keywords = "Adolescence, Context, Cortisol, Incarceration, Stress",
author = "Gostisha, {Andrew J.} and Vitacco, {Michael J} and Dismukes, {Andrew R.} and Chelsea Brieman and Jenna Merz and Shirtcliff, {Elizabeth A.}",
year = "2014",
month = "1",
day = "1",
doi = "10.1016/j.yhbeh.2014.03.016",
language = "English (US)",
volume = "65",
pages = "469--479",
journal = "Hormones and Behavior",
issn = "0018-506X",
publisher = "Academic Press Inc.",
number = "5",

}

TY - JOUR

T1 - Beyond physiological hypoarousal

T2 - The role of life stress and callous-unemotional traits in incarcerated adolescent males

AU - Gostisha, Andrew J.

AU - Vitacco, Michael J

AU - Dismukes, Andrew R.

AU - Brieman, Chelsea

AU - Merz, Jenna

AU - Shirtcliff, Elizabeth A.

PY - 2014/1/1

Y1 - 2014/1/1

N2 - The development of antisocial behavior in youth has been examined with neurobiological theories that suggest that adolescents who are less responsive to their environments are less likely to develop empathy in the absence of extant physiological arousal. However, little attention is paid to these individuals' social context. Individuals with adverse early experiences can also exhibit attenuated physiological arousal. The current investigation examines whether psychopathic symptoms or life stress exposure is associated with cortisol and its diurnal rhythm within 50 incarcerated adolescent boys (14-18. years old). Ten saliva cortisol samples were collected 1-2. weeks after admission to a maximum-security juvenile facility. Hierarchical Linear Modeling distinguished waking cortisol levels, the awakening response (CAR) and the diurnal rhythm. Multiple interviews and self-report measures of CU traits and stressor exposure were collected. Boys with higher levels of CU traits or greater life stress exposure had flat diurnal rhythms and a steeper awakening response in analyses with lifetime stress exposure specifically. Nonetheless, boys who were elevated on both CU traits and prior stress exposure had steeper diurnal rhythms. These results extend neurobiological theories of cortisol and illustrate that boys with the combination of severe stress with CU traits have a unique physiological profile.

AB - The development of antisocial behavior in youth has been examined with neurobiological theories that suggest that adolescents who are less responsive to their environments are less likely to develop empathy in the absence of extant physiological arousal. However, little attention is paid to these individuals' social context. Individuals with adverse early experiences can also exhibit attenuated physiological arousal. The current investigation examines whether psychopathic symptoms or life stress exposure is associated with cortisol and its diurnal rhythm within 50 incarcerated adolescent boys (14-18. years old). Ten saliva cortisol samples were collected 1-2. weeks after admission to a maximum-security juvenile facility. Hierarchical Linear Modeling distinguished waking cortisol levels, the awakening response (CAR) and the diurnal rhythm. Multiple interviews and self-report measures of CU traits and stressor exposure were collected. Boys with higher levels of CU traits or greater life stress exposure had flat diurnal rhythms and a steeper awakening response in analyses with lifetime stress exposure specifically. Nonetheless, boys who were elevated on both CU traits and prior stress exposure had steeper diurnal rhythms. These results extend neurobiological theories of cortisol and illustrate that boys with the combination of severe stress with CU traits have a unique physiological profile.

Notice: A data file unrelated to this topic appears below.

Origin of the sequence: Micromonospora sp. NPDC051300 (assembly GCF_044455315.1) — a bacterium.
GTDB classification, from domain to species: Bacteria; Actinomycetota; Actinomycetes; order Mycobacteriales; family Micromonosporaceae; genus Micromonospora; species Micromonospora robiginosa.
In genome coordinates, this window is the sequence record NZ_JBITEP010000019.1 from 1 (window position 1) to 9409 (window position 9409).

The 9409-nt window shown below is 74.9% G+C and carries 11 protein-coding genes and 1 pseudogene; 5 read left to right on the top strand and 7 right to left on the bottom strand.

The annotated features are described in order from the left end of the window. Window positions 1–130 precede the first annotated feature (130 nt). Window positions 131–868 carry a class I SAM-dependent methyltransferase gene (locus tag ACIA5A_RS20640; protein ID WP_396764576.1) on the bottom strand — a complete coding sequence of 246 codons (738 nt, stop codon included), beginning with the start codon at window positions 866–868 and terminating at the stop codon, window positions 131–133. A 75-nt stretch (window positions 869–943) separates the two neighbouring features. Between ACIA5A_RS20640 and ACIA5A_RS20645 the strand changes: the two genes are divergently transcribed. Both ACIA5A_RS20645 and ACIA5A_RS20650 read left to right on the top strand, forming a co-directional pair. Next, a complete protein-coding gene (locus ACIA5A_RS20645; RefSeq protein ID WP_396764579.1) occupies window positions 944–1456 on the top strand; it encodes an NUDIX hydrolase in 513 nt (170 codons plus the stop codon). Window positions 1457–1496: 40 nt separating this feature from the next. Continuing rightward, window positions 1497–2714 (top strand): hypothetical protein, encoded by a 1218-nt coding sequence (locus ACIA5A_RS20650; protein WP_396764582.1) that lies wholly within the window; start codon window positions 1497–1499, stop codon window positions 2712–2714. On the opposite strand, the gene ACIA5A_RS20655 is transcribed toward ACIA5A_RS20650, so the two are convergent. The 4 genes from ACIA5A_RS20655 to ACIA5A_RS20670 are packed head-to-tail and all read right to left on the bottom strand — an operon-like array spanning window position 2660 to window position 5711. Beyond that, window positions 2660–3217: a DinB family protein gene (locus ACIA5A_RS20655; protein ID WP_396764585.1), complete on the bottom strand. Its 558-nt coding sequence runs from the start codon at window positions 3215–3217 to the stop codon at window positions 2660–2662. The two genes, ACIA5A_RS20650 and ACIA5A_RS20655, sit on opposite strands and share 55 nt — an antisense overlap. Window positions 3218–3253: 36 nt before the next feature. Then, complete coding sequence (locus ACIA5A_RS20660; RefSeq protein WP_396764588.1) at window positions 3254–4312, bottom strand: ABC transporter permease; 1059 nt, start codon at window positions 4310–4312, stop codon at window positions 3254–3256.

KW - Adolescence

KW - Context

KW - Cortisol

KW - Incarceration

KW - Stress

UR - http://www.scopus.com/inward/record.url?scp=84899894692&partnerID=8YFLogxK

UR - http://www.scopus.com/inward/citedby.url?scp=84899894692&partnerID=8YFLogxK

U2 - 10.1016/j.yhbeh.2014.03.016

DO - 10.1016/j.yhbeh.2014.03.016

M3 - Article

VL - 65

SP - 469

EP - 479

JO - Hormones and Behavior

JF - Hormones and Behavior

SN - 0018-506X

IS - 5

ER -